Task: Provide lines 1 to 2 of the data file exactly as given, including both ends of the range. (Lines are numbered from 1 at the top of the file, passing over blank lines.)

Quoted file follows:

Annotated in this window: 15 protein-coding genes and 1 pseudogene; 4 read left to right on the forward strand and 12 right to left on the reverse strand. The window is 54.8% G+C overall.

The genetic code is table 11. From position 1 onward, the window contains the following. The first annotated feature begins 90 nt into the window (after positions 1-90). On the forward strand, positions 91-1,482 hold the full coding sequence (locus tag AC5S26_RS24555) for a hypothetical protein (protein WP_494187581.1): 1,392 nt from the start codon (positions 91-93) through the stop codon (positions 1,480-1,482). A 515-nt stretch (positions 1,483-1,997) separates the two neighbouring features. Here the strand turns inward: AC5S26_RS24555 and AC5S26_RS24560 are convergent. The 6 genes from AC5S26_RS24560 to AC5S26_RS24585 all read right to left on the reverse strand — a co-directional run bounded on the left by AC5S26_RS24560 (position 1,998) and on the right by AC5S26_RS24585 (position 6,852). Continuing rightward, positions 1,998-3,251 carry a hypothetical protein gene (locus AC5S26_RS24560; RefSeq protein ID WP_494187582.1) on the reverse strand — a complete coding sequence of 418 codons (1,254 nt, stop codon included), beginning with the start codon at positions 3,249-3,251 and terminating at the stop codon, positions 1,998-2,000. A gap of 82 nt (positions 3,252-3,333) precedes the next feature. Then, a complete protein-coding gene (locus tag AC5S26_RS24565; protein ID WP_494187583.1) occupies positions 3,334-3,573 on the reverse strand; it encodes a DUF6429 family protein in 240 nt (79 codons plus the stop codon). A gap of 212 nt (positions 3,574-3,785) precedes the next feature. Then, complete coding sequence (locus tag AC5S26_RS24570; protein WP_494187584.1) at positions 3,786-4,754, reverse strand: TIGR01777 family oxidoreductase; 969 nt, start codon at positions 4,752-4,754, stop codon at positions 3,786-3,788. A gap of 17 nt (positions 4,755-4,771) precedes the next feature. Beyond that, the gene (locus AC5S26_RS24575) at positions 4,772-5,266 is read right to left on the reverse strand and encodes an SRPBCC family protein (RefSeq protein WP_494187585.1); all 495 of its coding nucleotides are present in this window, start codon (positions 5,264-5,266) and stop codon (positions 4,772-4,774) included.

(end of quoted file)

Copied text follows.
Annotated in this window: 15 protein-coding genes and 1 pseudogene; 4 read left to right on the forward strand and 12 right to left on the reverse strand. The window is 54.8% G+C overall.

The genetic code is table 11. From position 1 onward, the window contains the following. The first annotated feature begins 90 nt into the window (after positions 1-90). On the forward strand, positions 91-1,482 hold the full coding sequence (locus tag AC5S26_RS24555) for a hypothetical protein (protein WP_494187581.1): 1,392 nt from the start codon (positions 91-93) through the stop codon (positions 1,480-1,482). A 515-nt stretch (positions 1,483-1,997) separates the two neighbouring features. Here the strand turns inward: AC5S26_RS24555 and AC5S26_RS24560 are convergent. The 6 genes from AC5S26_RS24560 to AC5S26_RS24585 all read right to left on the reverse strand — a co-directional run bounded on the left by AC5S26_RS24560 (position 1,998) and on the right by AC5S26_RS24585 (position 6,852). Continuing rightward, positions 1,998-3,251 carry a hypothetical protein gene (locus AC5S26_RS24560; RefSeq protein ID WP_494187582.1) on the reverse strand — a complete coding sequence of 418 codons (1,254 nt, stop codon included), beginning with the start codon at positions 3,249-3,251 and terminating at the stop codon, positions 1,998-2,000. A gap of 82 nt (positions 3,252-3,333) precedes the next feature. Then, a complete protein-coding gene (locus tag AC5S26_RS24565; protein ID WP_494187583.1) occupies positions 3,334-3,573 on the reverse strand; it encodes a DUF6429 family protein in 240 nt (79 codons plus the stop codon). A gap of 212 nt (positions 3,574-3,785) precedes the next feature. Then, complete coding sequence (locus tag AC5S26_RS24570; protein WP_494187584.1) at positions 3,786-4,754, reverse strand: TIGR01777 family oxidoreductase; 969 nt, start codon at positions 4,752-4,754, stop codon at positions 3,786-3,788. A gap of 17 nt (positions 4,755-4,771) precedes the next feature. Beyond that, the gene (locus AC5S26_RS24575) at positions 4,772-5,266 is read right to left on the reverse strand and encodes an SRPBCC family protein (RefSeq protein WP_494187585.1); all 495 of its coding nucleotides are present in this window, start codon (positions 5,264-5,266) and stop codon (positions 4,772-4,774) included.